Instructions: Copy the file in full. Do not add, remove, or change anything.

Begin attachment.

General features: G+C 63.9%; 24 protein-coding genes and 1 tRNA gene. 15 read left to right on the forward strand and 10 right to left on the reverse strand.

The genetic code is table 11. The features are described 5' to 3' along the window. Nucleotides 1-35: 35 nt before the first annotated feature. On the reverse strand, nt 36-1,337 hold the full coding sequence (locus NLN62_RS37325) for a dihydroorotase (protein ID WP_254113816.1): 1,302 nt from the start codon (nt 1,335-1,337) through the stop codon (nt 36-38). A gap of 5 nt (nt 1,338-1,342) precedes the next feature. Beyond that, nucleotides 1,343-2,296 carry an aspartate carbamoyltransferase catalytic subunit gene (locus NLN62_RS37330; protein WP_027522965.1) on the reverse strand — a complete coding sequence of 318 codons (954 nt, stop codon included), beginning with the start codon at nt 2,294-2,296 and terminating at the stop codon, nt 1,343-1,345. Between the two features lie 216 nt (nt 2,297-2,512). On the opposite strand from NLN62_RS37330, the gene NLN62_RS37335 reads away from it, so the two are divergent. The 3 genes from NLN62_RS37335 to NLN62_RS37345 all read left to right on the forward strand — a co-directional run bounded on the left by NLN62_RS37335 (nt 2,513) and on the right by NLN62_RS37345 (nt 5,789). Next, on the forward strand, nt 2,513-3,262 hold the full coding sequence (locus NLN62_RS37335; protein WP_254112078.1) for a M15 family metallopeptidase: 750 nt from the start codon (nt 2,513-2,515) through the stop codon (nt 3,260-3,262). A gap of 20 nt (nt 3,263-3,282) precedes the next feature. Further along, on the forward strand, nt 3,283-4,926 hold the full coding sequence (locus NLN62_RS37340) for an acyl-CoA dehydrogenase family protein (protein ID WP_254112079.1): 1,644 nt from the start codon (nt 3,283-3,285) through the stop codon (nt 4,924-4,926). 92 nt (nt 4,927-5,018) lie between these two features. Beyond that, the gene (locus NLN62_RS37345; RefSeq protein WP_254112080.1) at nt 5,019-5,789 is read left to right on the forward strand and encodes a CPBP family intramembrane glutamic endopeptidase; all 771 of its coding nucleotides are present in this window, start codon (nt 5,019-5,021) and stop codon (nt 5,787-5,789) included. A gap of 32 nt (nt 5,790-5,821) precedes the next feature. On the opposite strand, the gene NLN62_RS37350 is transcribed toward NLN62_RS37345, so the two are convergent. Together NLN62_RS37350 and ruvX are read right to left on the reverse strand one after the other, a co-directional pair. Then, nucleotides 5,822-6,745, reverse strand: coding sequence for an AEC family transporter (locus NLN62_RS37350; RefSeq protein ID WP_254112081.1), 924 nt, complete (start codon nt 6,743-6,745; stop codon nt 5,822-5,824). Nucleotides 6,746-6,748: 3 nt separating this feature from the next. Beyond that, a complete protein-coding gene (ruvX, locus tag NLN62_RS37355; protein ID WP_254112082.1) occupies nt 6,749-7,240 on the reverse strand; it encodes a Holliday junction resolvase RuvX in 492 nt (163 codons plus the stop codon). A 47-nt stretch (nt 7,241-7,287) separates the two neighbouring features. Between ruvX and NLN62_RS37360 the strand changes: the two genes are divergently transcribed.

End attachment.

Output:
General features: G+C 63.9%; 24 protein-coding genes and 1 tRNA gene. 15 read left to right on the forward strand and 10 right to left on the reverse strand.

The genetic code is table 11. The features are described 5' to 3' along the window. Nucleotides 1-35: 35 nt before the first annotated feature. On the reverse strand, nt 36-1,337 hold the full coding sequence (locus NLN62_RS37325) for a dihydroorotase (protein ID WP_254113816.1): 1,302 nt from the start codon (nt 1,335-1,337) through the stop codon (nt 36-38). A gap of 5 nt (nt 1,338-1,342) precedes the next feature. Beyond that, nucleotides 1,343-2,296 carry an aspartate carbamoyltransferase catalytic subunit gene (locus NLN62_RS37330; protein WP_027522965.1) on the reverse strand — a complete coding sequence of 318 codons (954 nt, stop codon included), beginning with the start codon at nt 2,294-2,296 and terminating at the stop codon, nt 1,343-1,345. Between the two features lie 216 nt (nt 2,297-2,512). On the opposite strand from NLN62_RS37330, the gene NLN62_RS37335 reads away from it, so the two are divergent. The 3 genes from NLN62_RS37335 to NLN62_RS37345 all read left to right on the forward strand — a co-directional run bounded on the left by NLN62_RS37335 (nt 2,513) and on the right by NLN62_RS37345 (nt 5,789). Next, on the forward strand, nt 2,513-3,262 hold the full coding sequence (locus NLN62_RS37335; protein WP_254112078.1) for a M15 family metallopeptidase: 750 nt from the start codon (nt 2,513-2,515) through the stop codon (nt 3,260-3,262). A gap of 20 nt (nt 3,263-3,282) precedes the next feature. Further along, on the forward strand, nt 3,283-4,926 hold the full coding sequence (locus NLN62_RS37340) for an acyl-CoA dehydrogenase family protein (protein ID WP_254112079.1): 1,644 nt from the start codon (nt 3,283-3,285) through the stop codon (nt 4,924-4,926). 92 nt (nt 4,927-5,018) lie between these two features. Beyond that, the gene (locus NLN62_RS37345; RefSeq protein WP_254112080.1) at nt 5,019-5,789 is read left to right on the forward strand and encodes a CPBP family intramembrane glutamic endopeptidase; all 771 of its coding nucleotides are present in this window, start codon (nt 5,019-5,021) and stop codon (nt 5,787-5,789) included. A gap of 32 nt (nt 5,790-5,821) precedes the next feature. On the opposite strand, the gene NLN62_RS37350 is transcribed toward NLN62_RS37345, so the two are convergent. Together NLN62_RS37350 and ruvX are read right to left on the reverse strand one after the other, a co-directional pair. Then, nucleotides 5,822-6,745, reverse strand: coding sequence for an AEC family transporter (locus NLN62_RS37350; RefSeq protein ID WP_254112081.1), 924 nt, complete (start codon nt 6,743-6,745; stop codon nt 5,822-5,824). Nucleotides 6,746-6,748: 3 nt separating this feature from the next. Beyond that, a complete protein-coding gene (ruvX, locus tag NLN62_RS37355; protein ID WP_254112082.1) occupies nt 6,749-7,240 on the reverse strand; it encodes a Holliday junction resolvase RuvX in 492 nt (163 codons plus the stop codon). A 47-nt stretch (nt 7,241-7,287) separates the two neighbouring features. Between ruvX and NLN62_RS37360 the strand changes: the two genes are divergently transcribed.